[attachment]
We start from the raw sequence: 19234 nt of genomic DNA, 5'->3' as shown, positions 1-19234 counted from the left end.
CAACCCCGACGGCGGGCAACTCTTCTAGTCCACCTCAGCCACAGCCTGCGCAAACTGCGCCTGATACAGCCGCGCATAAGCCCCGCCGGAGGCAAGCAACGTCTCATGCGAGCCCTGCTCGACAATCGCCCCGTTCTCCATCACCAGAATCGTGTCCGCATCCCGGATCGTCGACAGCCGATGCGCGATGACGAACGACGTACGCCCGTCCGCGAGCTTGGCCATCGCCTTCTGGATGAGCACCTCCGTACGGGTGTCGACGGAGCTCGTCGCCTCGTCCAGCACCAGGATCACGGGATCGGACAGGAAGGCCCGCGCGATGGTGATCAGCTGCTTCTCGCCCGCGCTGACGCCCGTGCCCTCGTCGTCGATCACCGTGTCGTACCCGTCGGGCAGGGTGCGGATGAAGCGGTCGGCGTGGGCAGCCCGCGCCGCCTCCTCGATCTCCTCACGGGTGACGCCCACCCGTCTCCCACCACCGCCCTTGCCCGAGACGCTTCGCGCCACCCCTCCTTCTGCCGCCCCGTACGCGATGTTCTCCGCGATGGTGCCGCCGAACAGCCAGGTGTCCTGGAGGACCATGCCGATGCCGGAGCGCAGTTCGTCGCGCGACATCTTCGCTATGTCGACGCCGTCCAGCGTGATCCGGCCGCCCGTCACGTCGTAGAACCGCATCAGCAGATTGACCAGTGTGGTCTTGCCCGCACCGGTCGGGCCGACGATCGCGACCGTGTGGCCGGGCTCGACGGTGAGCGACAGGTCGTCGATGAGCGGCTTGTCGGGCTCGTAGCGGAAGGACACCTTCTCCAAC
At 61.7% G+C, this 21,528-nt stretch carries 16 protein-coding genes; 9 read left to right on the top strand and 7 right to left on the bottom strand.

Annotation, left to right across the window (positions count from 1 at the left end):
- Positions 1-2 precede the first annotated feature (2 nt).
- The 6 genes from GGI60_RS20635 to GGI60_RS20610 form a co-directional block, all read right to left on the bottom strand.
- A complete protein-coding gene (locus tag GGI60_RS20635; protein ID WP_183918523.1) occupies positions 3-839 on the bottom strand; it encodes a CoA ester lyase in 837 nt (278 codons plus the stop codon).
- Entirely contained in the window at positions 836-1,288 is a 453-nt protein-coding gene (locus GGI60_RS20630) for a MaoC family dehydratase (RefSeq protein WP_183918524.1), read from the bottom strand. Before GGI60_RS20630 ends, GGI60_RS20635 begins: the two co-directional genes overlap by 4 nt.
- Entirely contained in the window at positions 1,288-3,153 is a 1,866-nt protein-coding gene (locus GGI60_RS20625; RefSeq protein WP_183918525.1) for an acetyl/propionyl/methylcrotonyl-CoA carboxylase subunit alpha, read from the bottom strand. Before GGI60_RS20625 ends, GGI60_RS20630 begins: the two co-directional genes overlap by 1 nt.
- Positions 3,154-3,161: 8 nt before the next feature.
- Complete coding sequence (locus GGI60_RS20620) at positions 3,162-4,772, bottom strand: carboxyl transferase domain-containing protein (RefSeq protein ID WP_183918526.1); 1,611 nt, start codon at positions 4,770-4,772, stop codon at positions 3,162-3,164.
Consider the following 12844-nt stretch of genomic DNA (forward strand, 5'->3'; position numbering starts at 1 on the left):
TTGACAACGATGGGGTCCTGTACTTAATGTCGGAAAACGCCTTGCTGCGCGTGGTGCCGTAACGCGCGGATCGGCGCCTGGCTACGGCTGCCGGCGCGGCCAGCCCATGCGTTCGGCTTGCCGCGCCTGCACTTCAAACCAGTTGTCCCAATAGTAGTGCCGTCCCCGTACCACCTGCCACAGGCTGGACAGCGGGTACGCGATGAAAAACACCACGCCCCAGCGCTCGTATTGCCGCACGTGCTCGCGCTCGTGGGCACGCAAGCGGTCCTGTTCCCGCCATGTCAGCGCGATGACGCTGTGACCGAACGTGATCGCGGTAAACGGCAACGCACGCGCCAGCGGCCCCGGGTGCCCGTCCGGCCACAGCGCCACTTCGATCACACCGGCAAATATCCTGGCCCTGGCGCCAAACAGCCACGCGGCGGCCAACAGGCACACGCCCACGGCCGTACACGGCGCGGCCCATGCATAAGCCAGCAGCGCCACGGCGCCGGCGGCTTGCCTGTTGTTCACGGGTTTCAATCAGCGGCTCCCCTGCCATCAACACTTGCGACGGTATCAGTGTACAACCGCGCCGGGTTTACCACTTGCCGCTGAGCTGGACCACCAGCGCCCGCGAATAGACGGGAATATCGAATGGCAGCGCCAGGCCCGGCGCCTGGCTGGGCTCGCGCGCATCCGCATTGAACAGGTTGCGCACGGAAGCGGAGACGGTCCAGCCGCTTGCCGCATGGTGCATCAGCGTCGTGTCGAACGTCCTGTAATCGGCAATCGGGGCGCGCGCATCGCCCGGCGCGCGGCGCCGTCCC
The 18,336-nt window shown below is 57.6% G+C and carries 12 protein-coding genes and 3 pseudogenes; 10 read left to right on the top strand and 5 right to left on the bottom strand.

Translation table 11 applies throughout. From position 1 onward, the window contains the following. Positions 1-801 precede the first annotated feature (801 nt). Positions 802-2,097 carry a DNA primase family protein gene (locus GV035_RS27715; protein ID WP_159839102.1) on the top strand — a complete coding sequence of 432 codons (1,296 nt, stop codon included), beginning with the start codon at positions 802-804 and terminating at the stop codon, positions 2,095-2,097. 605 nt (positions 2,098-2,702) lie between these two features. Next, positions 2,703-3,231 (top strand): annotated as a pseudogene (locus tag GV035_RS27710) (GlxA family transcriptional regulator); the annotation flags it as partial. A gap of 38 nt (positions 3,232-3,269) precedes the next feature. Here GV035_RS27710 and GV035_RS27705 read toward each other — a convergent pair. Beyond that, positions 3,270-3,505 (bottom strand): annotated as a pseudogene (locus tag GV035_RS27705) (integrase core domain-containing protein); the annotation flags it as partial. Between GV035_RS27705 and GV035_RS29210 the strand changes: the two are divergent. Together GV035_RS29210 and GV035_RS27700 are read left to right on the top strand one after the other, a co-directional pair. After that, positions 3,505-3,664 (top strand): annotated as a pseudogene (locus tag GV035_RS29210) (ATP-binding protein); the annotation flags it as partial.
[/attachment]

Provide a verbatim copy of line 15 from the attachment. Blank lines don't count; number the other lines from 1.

Translation table 11 applies throughout. From position 1 onward, the window contains the following. Positions 1-801 precede the first annotated feature (801 nt). Positions 802-2,097 carry a DNA primase family protein gene (locus GV035_RS27715; protein ID WP_159839102.1) on the top strand — a complete coding sequence of 432 codons (1,296 nt, stop codon included), beginning with the start codon at positions 802-804 and terminating at the stop codon, positions 2,095-2,097. 605 nt (positions 2,098-2,702) lie between these two features. Next, positions 2,703-3,231 (top strand): annotated as a pseudogene (locus tag GV035_RS27710) (GlxA family transcriptional regulator); the annotation flags it as partial. A gap of 38 nt (positions 3,232-3,269) precedes the next feature. Here GV035_RS27710 and GV035_RS27705 read toward each other — a convergent pair. Beyond that, positions 3,270-3,505 (bottom strand): annotated as a pseudogene (locus tag GV035_RS27705) (integrase core domain-containing protein); the annotation flags it as partial. Between GV035_RS27705 and GV035_RS29210 the strand changes: the two are divergent. Together GV035_RS29210 and GV035_RS27700 are read left to right on the top strand one after the other, a co-directional pair. After that, positions 3,505-3,664 (top strand): annotated as a pseudogene (locus tag GV035_RS29210) (ATP-binding protein); the annotation flags it as partial.